Once it happens, your relationship, your trust, your marital bond will be compromised. Those things will over shadow your initial issue of not having a budget. You won’t recognize the budget is the issue, and you and your spouse will yell at each other over “you just don’t listen to me”, or your trust issues will cloud out the truth, that you lack a budget and a plan together. The budget and the weekly budget meetings are the secret sauce that keeps your financial stability going for the rest of your relationship. You must talk about money and your goals on a regular basis, so that everyone is on the same page…forever!!
Proverbs 15:22: “Without counsel plans fail, but with many advisers they succeed.”
As my children get older, we have included them in our budget meetings. We have to budget for our kids after all. We give my daughter a volleyball budget each month and she gets to decide on spending the money on paid practices with her coach, clinics, tournament fees, or other opportunities for the month (BeachVolleyball is lower key, and we can pick how much or how little we do and spend). My boys budget their basketball, soccer, or guitar lessons. We can’t afford all of it, so they decide and make decisions on what they want to do for the month. We also all decide on new items for the kids, such as a new trampoline (it was vetoed), clothing, weekend trips, or if we should increase a budget someplace such as food (Kids love to eat as they grow!). If we are all on the same page, then we get less whining about never getting to eat out, because we all chose that our eating out money would pay for something else for all of us. This strengthens our family bond, as we all get a say in our budget, and we are all on the same page for our monthly spending goals.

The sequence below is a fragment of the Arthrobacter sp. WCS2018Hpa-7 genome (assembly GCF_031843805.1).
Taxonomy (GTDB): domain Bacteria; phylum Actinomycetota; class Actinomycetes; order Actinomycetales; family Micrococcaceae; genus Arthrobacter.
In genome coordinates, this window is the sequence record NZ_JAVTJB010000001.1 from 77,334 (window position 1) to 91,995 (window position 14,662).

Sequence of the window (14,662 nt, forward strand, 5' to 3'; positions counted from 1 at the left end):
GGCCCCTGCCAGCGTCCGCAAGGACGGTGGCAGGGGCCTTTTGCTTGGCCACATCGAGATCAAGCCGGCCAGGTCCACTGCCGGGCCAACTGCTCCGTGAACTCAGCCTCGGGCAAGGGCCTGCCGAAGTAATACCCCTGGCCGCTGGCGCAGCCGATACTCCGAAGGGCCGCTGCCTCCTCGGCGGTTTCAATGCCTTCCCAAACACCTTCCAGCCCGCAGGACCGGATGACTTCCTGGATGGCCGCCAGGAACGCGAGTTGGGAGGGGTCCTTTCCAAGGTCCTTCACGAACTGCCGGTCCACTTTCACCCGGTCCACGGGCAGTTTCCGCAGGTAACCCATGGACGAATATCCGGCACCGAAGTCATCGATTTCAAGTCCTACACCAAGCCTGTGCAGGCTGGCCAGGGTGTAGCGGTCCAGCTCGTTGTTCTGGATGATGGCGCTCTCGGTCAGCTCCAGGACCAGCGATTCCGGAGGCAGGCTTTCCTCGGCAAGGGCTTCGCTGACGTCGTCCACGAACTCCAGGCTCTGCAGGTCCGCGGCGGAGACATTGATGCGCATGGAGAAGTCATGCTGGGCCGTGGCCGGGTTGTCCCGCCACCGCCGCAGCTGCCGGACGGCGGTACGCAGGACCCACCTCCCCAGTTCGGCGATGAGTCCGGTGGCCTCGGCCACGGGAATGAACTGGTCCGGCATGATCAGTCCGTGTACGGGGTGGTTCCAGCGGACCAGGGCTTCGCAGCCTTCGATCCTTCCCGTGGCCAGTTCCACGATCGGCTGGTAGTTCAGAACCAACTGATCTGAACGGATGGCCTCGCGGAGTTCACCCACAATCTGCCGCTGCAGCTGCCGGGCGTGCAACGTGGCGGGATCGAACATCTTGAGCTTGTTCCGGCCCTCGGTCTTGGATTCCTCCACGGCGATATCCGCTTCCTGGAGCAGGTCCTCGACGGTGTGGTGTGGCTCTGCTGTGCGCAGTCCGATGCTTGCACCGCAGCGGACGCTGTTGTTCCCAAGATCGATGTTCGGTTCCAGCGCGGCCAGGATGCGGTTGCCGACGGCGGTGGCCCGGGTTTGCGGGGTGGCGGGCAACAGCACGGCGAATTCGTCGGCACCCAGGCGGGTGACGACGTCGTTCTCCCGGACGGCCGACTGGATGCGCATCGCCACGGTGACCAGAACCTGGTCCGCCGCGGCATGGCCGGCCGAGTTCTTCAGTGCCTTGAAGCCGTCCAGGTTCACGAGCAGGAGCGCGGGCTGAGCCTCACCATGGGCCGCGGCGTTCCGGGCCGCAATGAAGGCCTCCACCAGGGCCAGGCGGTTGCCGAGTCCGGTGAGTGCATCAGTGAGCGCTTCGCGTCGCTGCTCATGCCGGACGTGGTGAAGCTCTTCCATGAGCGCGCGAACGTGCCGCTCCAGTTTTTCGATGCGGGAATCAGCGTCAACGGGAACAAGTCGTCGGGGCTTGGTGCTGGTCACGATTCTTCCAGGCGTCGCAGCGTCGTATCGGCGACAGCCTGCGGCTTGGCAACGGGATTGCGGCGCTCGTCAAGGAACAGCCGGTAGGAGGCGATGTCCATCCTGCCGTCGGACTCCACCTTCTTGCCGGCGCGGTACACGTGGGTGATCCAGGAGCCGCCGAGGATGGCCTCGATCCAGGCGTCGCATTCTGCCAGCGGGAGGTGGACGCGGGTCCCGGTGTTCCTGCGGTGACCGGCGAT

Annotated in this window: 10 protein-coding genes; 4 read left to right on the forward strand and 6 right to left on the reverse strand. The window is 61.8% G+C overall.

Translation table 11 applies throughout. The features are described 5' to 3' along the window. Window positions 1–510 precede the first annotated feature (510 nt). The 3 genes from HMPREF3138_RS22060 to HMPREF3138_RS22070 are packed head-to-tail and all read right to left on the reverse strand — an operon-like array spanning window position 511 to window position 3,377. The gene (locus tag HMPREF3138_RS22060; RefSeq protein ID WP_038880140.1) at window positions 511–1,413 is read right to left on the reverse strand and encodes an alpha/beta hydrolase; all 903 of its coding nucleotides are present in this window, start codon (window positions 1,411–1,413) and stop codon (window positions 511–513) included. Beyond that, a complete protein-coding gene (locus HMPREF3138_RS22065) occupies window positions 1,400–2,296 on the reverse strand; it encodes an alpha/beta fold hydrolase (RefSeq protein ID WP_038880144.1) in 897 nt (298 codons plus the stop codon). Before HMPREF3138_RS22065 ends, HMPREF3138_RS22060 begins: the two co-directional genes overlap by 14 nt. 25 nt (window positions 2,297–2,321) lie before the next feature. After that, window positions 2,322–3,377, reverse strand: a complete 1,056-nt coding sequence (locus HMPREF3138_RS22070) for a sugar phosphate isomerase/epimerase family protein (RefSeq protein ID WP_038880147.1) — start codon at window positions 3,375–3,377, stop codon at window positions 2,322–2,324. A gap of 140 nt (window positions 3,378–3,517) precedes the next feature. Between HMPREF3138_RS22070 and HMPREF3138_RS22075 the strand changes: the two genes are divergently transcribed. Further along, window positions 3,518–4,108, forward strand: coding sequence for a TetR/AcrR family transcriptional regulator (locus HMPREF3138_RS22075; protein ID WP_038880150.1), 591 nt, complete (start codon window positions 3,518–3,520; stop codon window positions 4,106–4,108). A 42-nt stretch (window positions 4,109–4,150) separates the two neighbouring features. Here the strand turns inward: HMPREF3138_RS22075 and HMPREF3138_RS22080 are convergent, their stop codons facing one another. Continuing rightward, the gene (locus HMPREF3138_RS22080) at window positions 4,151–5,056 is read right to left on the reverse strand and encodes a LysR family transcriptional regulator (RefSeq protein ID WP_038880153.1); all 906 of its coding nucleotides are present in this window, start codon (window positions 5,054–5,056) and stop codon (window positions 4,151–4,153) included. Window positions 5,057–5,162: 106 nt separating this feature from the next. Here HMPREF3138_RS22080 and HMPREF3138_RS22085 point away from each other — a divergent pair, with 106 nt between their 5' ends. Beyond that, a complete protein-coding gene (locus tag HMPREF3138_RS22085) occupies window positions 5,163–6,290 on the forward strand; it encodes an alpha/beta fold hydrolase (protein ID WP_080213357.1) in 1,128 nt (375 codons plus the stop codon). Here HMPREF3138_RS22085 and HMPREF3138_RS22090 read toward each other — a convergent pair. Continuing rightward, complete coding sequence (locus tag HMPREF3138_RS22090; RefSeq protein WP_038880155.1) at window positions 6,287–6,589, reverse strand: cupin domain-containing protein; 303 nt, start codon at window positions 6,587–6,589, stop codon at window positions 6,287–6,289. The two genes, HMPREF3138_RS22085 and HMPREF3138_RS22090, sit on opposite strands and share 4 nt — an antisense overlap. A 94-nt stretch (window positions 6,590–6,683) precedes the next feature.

I do still feel a little guilty not saying anything in the group setting at church. I felt I could help some of those people. I let my surprise of the situation, and my introvertedness win that round. But, I did see a new perspective on budgets from the experience. I saw how a little thing like communication about money and not working together can cause so many other marital strains. I saw how people who loved each other and pledged to do so forever, can turn on each other and hurt each other quickly over money issues. Not budgeting and communicating allows the devil to creep into your home, your relationship, and if left unchecked you can destroy your greatest financial investment of each other and your marriage. So, don’t become complacent in your budget or talking with your spouse about financial goals. Check in with each other often, and this will help many people in their marriage, and it is such a large underlying issue in our society as a whole. Just budget.
Proverbs 16:9: “The heart of man plans his way, but the Lord establishes his steps.”
(Let me know how budgeting has helped or hurt your relationship in the comments below. Thanks for reading today!)